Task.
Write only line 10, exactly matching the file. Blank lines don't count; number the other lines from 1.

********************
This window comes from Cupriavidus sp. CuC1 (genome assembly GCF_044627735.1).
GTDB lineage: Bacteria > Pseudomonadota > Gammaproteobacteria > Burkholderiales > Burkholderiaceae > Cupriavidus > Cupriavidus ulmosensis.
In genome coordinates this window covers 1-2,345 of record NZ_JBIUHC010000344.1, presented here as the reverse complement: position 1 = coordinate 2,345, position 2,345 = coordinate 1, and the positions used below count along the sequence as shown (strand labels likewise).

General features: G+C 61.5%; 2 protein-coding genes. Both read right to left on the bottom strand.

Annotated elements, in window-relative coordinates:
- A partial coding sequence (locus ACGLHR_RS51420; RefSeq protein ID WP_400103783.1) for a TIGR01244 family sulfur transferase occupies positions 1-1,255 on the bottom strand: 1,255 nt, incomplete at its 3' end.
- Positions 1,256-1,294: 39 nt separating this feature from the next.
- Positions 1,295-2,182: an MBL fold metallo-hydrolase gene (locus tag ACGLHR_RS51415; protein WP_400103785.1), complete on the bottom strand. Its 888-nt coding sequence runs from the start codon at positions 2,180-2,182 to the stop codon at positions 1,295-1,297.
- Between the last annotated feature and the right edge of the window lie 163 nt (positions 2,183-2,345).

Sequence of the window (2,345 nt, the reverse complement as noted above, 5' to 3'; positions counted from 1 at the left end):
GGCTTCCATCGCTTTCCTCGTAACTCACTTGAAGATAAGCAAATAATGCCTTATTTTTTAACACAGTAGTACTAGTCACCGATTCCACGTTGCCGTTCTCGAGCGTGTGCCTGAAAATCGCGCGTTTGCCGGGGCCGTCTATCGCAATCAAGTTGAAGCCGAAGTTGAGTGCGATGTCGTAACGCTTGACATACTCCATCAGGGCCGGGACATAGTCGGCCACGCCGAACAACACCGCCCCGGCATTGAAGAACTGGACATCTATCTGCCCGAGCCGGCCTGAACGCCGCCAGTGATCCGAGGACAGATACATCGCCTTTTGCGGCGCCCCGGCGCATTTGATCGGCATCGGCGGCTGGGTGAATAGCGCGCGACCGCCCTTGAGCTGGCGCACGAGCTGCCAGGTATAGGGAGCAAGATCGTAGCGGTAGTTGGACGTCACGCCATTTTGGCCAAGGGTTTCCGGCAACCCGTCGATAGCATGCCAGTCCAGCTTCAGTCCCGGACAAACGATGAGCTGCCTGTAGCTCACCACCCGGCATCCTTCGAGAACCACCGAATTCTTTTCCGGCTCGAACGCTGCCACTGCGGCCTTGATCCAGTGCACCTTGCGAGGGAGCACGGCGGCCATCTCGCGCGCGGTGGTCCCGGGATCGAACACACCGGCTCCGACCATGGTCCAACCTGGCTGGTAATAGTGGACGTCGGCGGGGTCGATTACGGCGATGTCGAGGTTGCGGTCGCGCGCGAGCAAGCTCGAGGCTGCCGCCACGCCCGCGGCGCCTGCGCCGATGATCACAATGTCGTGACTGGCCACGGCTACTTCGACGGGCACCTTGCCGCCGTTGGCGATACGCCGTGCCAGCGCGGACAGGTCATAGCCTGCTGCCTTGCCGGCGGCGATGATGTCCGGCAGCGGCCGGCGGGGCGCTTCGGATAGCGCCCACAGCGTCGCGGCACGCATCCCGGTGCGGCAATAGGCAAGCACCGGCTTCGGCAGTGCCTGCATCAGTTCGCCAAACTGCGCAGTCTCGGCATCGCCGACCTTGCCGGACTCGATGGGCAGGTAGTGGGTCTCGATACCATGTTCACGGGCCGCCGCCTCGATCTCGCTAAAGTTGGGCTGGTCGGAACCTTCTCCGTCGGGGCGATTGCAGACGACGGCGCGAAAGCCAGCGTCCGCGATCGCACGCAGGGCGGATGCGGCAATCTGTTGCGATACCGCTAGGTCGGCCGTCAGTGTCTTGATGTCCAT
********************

Sequence of the window (2,345 nt, the reverse complement as noted above, 5' to 3'; positions counted from 1 at the left end):